Skip to 4 minutes and 57 secondsEMMETT SULLIVAN: What we are seeing in 1963 is the ending of the intended 10-year deployment of Thor. And that's really for two principal reasons-- firstly, you have a certain degree of rapprochement after the Cuban Missile Crisis. Certainly part of the unspoken deal that saw missiles removed from Cuba was the withdrawal of the Turkish Jupiter missiles, which the Soviets strongly objected to. Well, ultimately, we are seeing the technology moving on. The Jupiters were already almost antiquated by 1962, '63. And with the Thors, we are seeing them being replaced-- firstly by Atlas, as an intercontinental ballistic missile, but then the development of the Titan and the Titan II missiles. And particularly in America's case, the Minuteman missiles.
Skip to 5 minutes and 55 secondsNow, you've got to remember that Robert McNamara and John F. Kennedy, after the 1960 election-- which was partly fought on the missile gap-- commissioned 1,000 Minuteman missiles. So America's ability to hit the Soviet Union is not dependent on forward bases. And where we see the RAF integrating with missile forces in future, it's theatre or tactical nuclear weapons-- again, largely controlled by the Americans.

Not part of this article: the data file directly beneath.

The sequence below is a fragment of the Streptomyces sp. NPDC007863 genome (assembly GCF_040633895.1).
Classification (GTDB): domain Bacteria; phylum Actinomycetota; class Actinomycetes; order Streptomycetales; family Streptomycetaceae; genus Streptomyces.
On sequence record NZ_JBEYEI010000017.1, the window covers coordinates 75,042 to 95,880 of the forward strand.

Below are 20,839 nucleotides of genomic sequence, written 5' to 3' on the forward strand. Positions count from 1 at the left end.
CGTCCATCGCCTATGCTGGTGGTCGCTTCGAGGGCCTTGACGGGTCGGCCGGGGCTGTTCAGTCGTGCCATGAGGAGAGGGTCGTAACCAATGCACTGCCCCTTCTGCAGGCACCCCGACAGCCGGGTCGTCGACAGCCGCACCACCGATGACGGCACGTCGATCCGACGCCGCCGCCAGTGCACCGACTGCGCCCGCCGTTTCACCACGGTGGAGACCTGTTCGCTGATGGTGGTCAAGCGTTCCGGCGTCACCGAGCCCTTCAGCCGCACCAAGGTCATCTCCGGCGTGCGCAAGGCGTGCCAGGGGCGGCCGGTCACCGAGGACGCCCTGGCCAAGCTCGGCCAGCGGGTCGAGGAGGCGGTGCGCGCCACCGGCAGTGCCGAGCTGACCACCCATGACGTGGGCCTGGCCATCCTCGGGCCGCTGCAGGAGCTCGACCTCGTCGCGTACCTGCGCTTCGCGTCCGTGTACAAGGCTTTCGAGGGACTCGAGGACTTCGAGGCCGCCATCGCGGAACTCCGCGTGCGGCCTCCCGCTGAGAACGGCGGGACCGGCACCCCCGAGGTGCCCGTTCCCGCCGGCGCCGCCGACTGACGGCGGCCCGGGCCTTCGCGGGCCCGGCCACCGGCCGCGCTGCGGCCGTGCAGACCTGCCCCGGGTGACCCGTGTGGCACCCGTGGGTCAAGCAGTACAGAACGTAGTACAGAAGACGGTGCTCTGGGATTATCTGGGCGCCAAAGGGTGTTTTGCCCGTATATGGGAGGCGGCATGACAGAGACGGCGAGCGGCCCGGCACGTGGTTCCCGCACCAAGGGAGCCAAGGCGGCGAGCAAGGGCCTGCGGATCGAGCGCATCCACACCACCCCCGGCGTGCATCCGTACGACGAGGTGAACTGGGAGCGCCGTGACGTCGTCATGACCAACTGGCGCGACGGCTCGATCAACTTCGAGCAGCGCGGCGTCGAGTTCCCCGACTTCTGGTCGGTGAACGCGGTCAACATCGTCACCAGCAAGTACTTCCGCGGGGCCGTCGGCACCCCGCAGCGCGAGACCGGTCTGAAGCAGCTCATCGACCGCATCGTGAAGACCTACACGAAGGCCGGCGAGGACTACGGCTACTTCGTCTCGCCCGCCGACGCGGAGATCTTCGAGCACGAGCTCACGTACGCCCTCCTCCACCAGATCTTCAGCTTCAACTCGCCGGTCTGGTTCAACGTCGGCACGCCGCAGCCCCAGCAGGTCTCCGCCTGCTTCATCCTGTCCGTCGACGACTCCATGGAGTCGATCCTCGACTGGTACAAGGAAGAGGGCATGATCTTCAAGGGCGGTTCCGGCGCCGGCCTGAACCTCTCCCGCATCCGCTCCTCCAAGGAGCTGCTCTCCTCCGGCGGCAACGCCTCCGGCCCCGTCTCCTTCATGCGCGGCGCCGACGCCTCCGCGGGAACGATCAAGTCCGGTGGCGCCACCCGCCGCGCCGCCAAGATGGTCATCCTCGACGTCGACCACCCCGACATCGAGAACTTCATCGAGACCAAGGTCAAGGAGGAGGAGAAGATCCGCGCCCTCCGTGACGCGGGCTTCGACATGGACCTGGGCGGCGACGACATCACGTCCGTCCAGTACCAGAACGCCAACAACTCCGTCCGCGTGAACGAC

Skip to 6 minutes and 26 secondsROSS MAHONEY: Thank you. We'll continue this discussion about the RAF and its role in the nuclear deterrent when we talk about Skybolt-- the so-called sale of the century-- in further sessions.
Thor in RAF Colours
Here are our comments and questions for this video step:
- Project Emily came out of Eisenhower’s concerns in 1957 that long-range ICBMs would not come online quickly enough. Bomber Command thus operated c.60 Thor missiles in RAF colours for the Americans 1959-63.
- During the Cuban Missile Crisis, the RAF Thors were put on alert - with each having a warhead approaching 1.5MT
- Project Emily was cut short by five years - there was never an attempt to build another land-based IRBM missile force in Britain.
You are welcome to add your comments below.
In RAF colours: the Thor
There are a few terms that are commonly used when referring to nuclear weapons that give us an understanding into the distance that these weapons could reach.
Some examples are:
- A medium-range ballistic missile (MRBM) is a type of ballistic missile with a range between 1,000-3,000 kilometres.
- An intermediate-range ballistic missile (IRBM) is a ballistic missile with a range between 3,000-5,500 kilometres.